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- AUD gains as market fears over CNY depreciation begin to ease.
- But RBA statement a potential bannana skin for AUD overnight.
- Commerzbank chart analyst suggests AUD/USD at inflection point.
- And moment of reckoning awaits with August U.S. tariff decision.
- Bank of America says AUD most vulnerable to new China tariffs.
The Australian Dollar topped the G10 league table Thursday as financial market fears over the outlook for the Renminbi and state of U.S.-China relations ebbed, but the Antipodean currency is at an inflection point and approaching a moment of reckoning that could either mark recovery or prompt severe losses.
Reserve Bank of Australia (RBA) Governor Philip Lowe will update lawmakers on the outlook for the economy and interest rates at 00:30 London time, before releasing the bank's latest statement on monetary policy at 02:30. Both events will provide the market more colour on Tuesday's interest rate decision.
The RBA left its cash rate unchanged at 1% this week after cutting it on two consecutive occasions in recent months and said only that it'll act again if the outlook for the economy warrants it. That led markets to briefly entertain the idea it might wait a while before slashing Aussie borrowing costs a third time.
Since then the Reserve Bank of New Zealand (RBNZ) has pledged to "leave no powder dry" in its quest to reflate the Kiwi economy, a comment that came after the bank blindsided the market with an interest rate cut that was much larger than many had anticipated. As a result, markets are mindful the RBA might want to keep pace with the Kiwi central bank and that it could signal that in the early hours of Friday, potentially hurting the Australian Dollar.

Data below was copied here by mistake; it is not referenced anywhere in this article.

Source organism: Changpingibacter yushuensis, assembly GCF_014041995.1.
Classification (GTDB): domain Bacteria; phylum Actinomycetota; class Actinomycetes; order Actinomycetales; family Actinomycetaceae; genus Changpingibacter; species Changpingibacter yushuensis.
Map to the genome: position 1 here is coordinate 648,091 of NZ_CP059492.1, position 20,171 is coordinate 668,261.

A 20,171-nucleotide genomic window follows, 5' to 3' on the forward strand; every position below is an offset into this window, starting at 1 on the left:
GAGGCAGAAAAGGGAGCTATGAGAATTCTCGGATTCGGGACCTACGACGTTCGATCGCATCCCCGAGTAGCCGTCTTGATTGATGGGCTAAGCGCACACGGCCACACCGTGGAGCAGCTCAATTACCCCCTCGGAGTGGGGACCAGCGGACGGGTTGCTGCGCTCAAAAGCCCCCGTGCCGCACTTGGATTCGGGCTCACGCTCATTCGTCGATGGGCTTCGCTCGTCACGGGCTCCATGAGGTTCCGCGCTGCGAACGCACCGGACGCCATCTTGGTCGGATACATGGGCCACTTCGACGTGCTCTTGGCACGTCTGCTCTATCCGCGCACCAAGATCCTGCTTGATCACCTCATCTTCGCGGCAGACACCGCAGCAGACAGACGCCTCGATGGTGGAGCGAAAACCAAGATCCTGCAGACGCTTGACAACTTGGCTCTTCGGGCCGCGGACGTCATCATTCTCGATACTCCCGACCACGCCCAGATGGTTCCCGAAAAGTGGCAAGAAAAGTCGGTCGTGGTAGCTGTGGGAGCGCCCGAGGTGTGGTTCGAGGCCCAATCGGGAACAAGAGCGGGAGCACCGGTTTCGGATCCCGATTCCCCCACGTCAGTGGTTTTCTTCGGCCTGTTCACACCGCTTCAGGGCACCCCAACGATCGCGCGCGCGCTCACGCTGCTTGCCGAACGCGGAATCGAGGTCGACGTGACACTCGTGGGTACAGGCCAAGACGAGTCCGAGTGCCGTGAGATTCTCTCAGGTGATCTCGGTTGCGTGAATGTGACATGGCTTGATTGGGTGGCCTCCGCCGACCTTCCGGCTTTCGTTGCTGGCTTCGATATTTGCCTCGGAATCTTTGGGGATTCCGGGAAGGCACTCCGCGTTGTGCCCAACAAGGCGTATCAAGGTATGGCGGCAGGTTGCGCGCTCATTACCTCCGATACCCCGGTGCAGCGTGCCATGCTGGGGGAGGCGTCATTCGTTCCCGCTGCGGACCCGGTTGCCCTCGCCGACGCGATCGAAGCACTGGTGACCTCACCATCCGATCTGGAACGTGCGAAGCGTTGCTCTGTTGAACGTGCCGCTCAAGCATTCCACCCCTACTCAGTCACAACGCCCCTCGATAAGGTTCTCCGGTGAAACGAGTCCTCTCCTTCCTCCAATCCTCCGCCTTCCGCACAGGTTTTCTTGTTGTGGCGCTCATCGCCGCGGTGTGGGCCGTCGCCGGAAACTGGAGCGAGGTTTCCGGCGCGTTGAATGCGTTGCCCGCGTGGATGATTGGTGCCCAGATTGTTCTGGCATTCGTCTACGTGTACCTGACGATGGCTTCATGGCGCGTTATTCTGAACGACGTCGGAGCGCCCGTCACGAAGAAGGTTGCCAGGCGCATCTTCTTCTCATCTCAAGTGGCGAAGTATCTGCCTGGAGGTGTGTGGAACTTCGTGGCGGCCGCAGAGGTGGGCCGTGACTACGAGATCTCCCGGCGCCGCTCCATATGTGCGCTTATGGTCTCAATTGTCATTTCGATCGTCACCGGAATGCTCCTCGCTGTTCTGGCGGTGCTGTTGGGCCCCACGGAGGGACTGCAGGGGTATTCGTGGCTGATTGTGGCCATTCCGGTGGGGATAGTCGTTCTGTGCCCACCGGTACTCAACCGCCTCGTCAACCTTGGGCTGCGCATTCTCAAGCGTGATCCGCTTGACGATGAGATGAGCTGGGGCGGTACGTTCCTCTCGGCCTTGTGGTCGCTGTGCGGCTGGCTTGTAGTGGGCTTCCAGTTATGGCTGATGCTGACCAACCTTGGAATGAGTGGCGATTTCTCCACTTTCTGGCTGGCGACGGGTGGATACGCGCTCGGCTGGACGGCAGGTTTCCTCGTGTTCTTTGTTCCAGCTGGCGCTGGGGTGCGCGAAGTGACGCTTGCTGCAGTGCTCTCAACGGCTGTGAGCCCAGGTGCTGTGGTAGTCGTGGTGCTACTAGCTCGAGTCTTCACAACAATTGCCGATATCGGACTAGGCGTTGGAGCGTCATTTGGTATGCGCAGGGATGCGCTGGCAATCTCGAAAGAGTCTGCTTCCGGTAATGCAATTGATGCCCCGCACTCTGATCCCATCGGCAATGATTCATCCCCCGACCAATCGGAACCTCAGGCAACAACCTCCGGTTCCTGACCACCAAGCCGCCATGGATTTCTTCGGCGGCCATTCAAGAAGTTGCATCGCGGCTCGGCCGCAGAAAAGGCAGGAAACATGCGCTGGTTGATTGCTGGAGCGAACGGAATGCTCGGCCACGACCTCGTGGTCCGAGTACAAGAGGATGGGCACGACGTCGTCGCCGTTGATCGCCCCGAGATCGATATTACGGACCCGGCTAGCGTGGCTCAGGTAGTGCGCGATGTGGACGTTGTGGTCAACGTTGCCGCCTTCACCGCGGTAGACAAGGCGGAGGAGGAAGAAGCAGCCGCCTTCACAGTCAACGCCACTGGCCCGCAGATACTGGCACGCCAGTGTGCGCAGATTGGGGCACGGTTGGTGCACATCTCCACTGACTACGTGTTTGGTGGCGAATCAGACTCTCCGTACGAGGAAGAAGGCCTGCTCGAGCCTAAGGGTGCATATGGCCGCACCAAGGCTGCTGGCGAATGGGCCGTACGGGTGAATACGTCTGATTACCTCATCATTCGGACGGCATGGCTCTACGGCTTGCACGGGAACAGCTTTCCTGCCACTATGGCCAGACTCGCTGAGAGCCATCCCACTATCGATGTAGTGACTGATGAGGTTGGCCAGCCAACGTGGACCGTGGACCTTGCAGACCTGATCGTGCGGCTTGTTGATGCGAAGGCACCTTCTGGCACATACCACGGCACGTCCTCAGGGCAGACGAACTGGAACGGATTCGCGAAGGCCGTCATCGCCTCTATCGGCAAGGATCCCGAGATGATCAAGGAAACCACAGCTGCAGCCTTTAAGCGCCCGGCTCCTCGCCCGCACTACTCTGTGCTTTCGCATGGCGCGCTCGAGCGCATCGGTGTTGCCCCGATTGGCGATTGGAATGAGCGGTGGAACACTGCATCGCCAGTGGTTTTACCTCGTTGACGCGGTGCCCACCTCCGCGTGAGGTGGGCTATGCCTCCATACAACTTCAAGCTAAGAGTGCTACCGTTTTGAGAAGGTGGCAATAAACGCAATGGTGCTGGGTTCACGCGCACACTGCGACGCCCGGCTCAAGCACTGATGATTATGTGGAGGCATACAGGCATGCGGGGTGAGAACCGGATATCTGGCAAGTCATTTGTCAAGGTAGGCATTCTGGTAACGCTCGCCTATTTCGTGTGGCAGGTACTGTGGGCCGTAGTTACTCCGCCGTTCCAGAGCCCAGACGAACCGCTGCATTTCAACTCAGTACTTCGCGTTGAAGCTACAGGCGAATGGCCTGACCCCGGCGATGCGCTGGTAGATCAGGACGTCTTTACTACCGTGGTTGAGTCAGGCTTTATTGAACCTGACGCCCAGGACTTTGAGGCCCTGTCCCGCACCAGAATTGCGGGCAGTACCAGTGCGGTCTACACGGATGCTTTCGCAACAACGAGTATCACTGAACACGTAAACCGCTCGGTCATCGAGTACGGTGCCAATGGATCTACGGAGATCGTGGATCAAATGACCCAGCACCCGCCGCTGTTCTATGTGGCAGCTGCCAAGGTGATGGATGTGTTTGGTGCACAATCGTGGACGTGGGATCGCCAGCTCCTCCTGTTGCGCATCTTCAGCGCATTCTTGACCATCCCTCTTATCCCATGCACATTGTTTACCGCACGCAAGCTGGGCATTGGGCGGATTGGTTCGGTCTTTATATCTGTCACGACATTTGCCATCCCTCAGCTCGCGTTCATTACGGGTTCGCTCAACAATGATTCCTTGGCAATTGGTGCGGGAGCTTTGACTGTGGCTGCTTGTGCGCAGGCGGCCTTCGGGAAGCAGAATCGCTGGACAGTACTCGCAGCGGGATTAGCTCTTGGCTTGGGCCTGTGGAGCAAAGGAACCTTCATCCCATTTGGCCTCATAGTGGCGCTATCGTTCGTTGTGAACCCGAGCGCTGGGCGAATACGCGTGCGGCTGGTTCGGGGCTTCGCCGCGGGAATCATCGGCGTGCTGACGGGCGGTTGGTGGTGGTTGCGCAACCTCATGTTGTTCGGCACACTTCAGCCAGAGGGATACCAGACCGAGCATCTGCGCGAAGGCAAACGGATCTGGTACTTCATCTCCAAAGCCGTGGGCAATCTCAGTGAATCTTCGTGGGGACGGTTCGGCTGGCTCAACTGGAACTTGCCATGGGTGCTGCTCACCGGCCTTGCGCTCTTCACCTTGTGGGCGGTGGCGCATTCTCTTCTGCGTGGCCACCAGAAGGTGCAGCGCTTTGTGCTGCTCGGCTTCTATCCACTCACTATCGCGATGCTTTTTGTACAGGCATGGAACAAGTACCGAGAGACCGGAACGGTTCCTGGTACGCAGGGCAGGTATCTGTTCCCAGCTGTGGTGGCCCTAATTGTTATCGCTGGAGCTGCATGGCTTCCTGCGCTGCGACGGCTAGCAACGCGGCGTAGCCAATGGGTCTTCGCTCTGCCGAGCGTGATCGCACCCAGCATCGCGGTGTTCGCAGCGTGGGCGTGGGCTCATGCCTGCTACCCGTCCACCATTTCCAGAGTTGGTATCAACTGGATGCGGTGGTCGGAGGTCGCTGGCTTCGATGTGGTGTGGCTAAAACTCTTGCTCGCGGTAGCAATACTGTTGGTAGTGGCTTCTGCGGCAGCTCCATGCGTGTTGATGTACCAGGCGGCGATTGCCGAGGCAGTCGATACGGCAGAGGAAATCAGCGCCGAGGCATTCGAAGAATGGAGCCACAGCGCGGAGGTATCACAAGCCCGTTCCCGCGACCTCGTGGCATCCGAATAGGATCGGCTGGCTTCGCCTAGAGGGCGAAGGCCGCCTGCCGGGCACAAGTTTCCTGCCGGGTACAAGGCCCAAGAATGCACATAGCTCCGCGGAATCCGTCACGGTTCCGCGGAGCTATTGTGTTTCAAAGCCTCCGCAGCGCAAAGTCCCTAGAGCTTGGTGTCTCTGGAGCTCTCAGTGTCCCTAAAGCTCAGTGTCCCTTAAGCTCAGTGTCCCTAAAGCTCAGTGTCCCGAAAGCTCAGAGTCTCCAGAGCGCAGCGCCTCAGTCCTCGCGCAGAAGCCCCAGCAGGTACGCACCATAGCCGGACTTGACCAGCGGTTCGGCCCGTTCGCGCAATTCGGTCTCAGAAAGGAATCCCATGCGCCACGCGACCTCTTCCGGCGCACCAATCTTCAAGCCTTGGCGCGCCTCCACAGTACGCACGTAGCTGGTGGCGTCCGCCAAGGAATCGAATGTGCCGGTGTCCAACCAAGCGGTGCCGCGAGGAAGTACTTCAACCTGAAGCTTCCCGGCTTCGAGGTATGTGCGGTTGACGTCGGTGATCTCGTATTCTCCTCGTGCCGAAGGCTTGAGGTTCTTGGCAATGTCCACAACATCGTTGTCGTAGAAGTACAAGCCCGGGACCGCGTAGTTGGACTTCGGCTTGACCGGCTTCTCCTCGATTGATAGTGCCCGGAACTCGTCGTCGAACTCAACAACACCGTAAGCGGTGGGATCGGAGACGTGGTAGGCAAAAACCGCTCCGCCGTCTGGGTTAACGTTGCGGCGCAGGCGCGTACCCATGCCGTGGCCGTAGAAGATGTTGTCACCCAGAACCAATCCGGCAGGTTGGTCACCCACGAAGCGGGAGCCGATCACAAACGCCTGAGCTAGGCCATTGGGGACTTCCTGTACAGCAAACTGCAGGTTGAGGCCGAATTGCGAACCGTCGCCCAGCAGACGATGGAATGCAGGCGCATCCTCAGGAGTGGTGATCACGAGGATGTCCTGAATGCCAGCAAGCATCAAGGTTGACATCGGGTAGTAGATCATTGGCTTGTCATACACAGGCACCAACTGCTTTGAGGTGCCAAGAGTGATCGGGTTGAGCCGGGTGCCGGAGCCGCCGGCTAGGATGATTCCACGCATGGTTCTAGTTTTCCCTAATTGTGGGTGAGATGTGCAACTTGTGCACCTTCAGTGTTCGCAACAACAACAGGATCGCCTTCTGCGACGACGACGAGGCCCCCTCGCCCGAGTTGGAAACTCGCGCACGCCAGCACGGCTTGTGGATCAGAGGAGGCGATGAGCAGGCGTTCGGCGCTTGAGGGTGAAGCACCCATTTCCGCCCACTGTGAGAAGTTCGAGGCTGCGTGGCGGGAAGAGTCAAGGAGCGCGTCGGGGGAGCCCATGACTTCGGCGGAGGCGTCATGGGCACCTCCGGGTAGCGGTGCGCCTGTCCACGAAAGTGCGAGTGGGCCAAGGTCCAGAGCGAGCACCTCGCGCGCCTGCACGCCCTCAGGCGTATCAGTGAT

"The Q&A sessions between RBA Governor Lowe and the members of the House Economic Committee will likely generate more AUD volatility. The Committee may want to quiz the Governor on topics like the lower bound for interest rates, how might an Aussie‑style QE program work and what preconditions would deliver such a program," says Elias Haddad at Commonwealth Bank of Australia. "The Governor’s views on unconventional monetary policy in Australia risk undermining AUD later today."
Above: AUD/USD rate (right axis) shown at hourly intervals alongside NZD/USD (orange line, left axis).
If the Aussie makes it through the night without being dealt a blow by Lowe and the RBA, it could mean the Antipodean unit is poised to avoid steep descent back down to its 2008 low against the U.S. Dollar because Commerzbank said Thursday that a rise back above 0.6832 would alleviate any immediate downside pressure on the exchange rate. The AUD/USD rate was trading at 0.6812 around the London close.
"AUD/USD has recently eroded the .6738 January 2019 low and .6720, the 2016-2019 support line (connects the lows) BUT has not CLOSED below here. This looks to have been a spike low and we would allow for some consolidation/correction near term," says Karen Jones, head of technical analysis at Commerzbank.